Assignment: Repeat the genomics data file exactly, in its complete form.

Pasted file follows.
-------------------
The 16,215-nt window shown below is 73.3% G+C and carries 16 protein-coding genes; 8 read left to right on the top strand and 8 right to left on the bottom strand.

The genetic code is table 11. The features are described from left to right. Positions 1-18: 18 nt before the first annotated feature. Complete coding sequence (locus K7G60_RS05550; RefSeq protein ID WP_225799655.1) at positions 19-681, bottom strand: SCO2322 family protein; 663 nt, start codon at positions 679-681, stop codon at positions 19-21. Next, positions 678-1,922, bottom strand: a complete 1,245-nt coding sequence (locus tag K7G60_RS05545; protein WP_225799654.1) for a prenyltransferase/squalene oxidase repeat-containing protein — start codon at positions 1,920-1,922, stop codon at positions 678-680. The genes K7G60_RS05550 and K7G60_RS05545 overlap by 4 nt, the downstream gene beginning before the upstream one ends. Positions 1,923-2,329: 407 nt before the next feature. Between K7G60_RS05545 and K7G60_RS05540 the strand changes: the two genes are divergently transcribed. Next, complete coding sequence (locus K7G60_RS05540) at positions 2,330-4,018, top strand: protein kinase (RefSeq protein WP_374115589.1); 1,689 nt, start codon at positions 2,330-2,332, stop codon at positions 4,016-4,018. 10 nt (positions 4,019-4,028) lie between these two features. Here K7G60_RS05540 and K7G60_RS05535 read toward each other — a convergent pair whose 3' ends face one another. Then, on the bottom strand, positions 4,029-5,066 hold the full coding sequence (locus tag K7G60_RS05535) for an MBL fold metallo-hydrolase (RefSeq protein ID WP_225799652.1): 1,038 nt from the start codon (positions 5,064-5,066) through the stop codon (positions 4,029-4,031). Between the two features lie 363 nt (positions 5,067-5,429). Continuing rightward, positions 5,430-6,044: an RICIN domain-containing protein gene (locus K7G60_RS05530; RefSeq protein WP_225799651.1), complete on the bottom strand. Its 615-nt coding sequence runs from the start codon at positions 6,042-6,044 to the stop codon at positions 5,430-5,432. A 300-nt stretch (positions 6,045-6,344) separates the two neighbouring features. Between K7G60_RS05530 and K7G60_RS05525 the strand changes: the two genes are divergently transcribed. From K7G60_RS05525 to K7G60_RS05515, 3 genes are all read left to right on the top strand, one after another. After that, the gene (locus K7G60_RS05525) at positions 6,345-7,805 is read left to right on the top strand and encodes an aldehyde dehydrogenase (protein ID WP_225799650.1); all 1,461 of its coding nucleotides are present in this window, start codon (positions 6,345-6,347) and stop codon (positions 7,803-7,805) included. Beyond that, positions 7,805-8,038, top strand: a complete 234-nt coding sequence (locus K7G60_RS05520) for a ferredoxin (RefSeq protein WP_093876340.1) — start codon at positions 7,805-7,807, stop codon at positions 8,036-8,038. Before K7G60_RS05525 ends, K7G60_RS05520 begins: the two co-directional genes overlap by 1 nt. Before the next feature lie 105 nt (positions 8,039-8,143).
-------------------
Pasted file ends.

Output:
The 16,215-nt window shown below is 73.3% G+C and carries 16 protein-coding genes; 8 read left to right on the top strand and 8 right to left on the bottom strand.

The genetic code is table 11. The features are described from left to right. Positions 1-18: 18 nt before the first annotated feature. Complete coding sequence (locus K7G60_RS05550; RefSeq protein ID WP_225799655.1) at positions 19-681, bottom strand: SCO2322 family protein; 663 nt, start codon at positions 679-681, stop codon at positions 19-21. Next, positions 678-1,922, bottom strand: a complete 1,245-nt coding sequence (locus tag K7G60_RS05545; protein WP_225799654.1) for a prenyltransferase/squalene oxidase repeat-containing protein — start codon at positions 1,920-1,922, stop codon at positions 678-680. The genes K7G60_RS05550 and K7G60_RS05545 overlap by 4 nt, the downstream gene beginning before the upstream one ends. Positions 1,923-2,329: 407 nt before the next feature. Between K7G60_RS05545 and K7G60_RS05540 the strand changes: the two genes are divergently transcribed. Next, complete coding sequence (locus K7G60_RS05540) at positions 2,330-4,018, top strand: protein kinase (RefSeq protein WP_374115589.1); 1,689 nt, start codon at positions 2,330-2,332, stop codon at positions 4,016-4,018. 10 nt (positions 4,019-4,028) lie between these two features. Here K7G60_RS05540 and K7G60_RS05535 read toward each other — a convergent pair whose 3' ends face one another. Then, on the bottom strand, positions 4,029-5,066 hold the full coding sequence (locus tag K7G60_RS05535) for an MBL fold metallo-hydrolase (RefSeq protein ID WP_225799652.1): 1,038 nt from the start codon (positions 5,064-5,066) through the stop codon (positions 4,029-4,031). Between the two features lie 363 nt (positions 5,067-5,429). Continuing rightward, positions 5,430-6,044: an RICIN domain-containing protein gene (locus K7G60_RS05530; RefSeq protein WP_225799651.1), complete on the bottom strand. Its 615-nt coding sequence runs from the start codon at positions 6,042-6,044 to the stop codon at positions 5,430-5,432. A 300-nt stretch (positions 6,045-6,344) separates the two neighbouring features. Between K7G60_RS05530 and K7G60_RS05525 the strand changes: the two genes are divergently transcribed. From K7G60_RS05525 to K7G60_RS05515, 3 genes are all read left to right on the top strand, one after another. After that, the gene (locus K7G60_RS05525) at positions 6,345-7,805 is read left to right on the top strand and encodes an aldehyde dehydrogenase (protein ID WP_225799650.1); all 1,461 of its coding nucleotides are present in this window, start codon (positions 6,345-6,347) and stop codon (positions 7,803-7,805) included. Beyond that, positions 7,805-8,038, top strand: a complete 234-nt coding sequence (locus K7G60_RS05520) for a ferredoxin (RefSeq protein WP_093876340.1) — start codon at positions 7,805-7,807, stop codon at positions 8,036-8,038. Before K7G60_RS05525 ends, K7G60_RS05520 begins: the two co-directional genes overlap by 1 nt. Before the next feature lie 105 nt (positions 8,039-8,143).